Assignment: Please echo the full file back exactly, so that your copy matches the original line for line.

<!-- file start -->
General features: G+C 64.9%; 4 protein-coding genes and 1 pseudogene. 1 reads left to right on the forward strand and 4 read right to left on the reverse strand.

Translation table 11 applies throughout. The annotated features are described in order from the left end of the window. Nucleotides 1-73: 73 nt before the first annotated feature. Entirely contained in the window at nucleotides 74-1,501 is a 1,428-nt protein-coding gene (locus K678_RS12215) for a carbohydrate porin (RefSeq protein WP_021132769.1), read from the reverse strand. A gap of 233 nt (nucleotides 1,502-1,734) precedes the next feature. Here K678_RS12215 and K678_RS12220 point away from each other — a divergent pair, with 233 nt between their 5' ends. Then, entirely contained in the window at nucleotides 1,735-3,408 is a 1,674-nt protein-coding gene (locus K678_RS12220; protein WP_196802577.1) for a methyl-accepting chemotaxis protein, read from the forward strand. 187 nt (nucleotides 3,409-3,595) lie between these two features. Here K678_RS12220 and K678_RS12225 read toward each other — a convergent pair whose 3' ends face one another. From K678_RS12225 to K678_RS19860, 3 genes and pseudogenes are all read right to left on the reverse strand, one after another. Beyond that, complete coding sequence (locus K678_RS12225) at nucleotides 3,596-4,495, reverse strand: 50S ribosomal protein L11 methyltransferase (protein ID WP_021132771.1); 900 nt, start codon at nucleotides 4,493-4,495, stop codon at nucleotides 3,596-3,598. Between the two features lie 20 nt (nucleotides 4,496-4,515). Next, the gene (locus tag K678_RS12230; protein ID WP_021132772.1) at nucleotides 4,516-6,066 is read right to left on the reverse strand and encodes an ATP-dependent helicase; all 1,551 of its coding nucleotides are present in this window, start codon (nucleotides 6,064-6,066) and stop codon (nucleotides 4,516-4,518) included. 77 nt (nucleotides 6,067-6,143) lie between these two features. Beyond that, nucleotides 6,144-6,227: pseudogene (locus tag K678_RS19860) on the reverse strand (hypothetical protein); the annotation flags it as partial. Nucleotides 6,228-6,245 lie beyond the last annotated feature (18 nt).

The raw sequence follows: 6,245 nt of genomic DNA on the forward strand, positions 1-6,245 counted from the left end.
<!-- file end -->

General features: G+C 64.9%; 4 protein-coding genes and 1 pseudogene. 1 reads left to right on the forward strand and 4 read right to left on the reverse strand.

Translation table 11 applies throughout. The annotated features are described in order from the left end of the window. Nucleotides 1-73: 73 nt before the first annotated feature. Entirely contained in the window at nucleotides 74-1,501 is a 1,428-nt protein-coding gene (locus K678_RS12215) for a carbohydrate porin (RefSeq protein WP_021132769.1), read from the reverse strand. A gap of 233 nt (nucleotides 1,502-1,734) precedes the next feature. Here K678_RS12215 and K678_RS12220 point away from each other — a divergent pair, with 233 nt between their 5' ends. Then, entirely contained in the window at nucleotides 1,735-3,408 is a 1,674-nt protein-coding gene (locus K678_RS12220; protein WP_196802577.1) for a methyl-accepting chemotaxis protein, read from the forward strand. 187 nt (nucleotides 3,409-3,595) lie between these two features. Here K678_RS12220 and K678_RS12225 read toward each other — a convergent pair whose 3' ends face one another. From K678_RS12225 to K678_RS19860, 3 genes and pseudogenes are all read right to left on the reverse strand, one after another. Beyond that, complete coding sequence (locus K678_RS12225) at nucleotides 3,596-4,495, reverse strand: 50S ribosomal protein L11 methyltransferase (protein ID WP_021132771.1); 900 nt, start codon at nucleotides 4,493-4,495, stop codon at nucleotides 3,596-3,598. Between the two features lie 20 nt (nucleotides 4,496-4,515). Next, the gene (locus tag K678_RS12230; protein ID WP_021132772.1) at nucleotides 4,516-6,066 is read right to left on the reverse strand and encodes an ATP-dependent helicase; all 1,551 of its coding nucleotides are present in this window, start codon (nucleotides 6,064-6,066) and stop codon (nucleotides 4,516-4,518) included. 77 nt (nucleotides 6,067-6,143) lie between these two features. Beyond that, nucleotides 6,144-6,227: pseudogene (locus tag K678_RS19860) on the reverse strand (hypothetical protein); the annotation flags it as partial. Nucleotides 6,228-6,245 lie beyond the last annotated feature (18 nt).

The raw sequence follows: 6,245 nt of genomic DNA on the forward strand, positions 1-6,245 counted from the left end.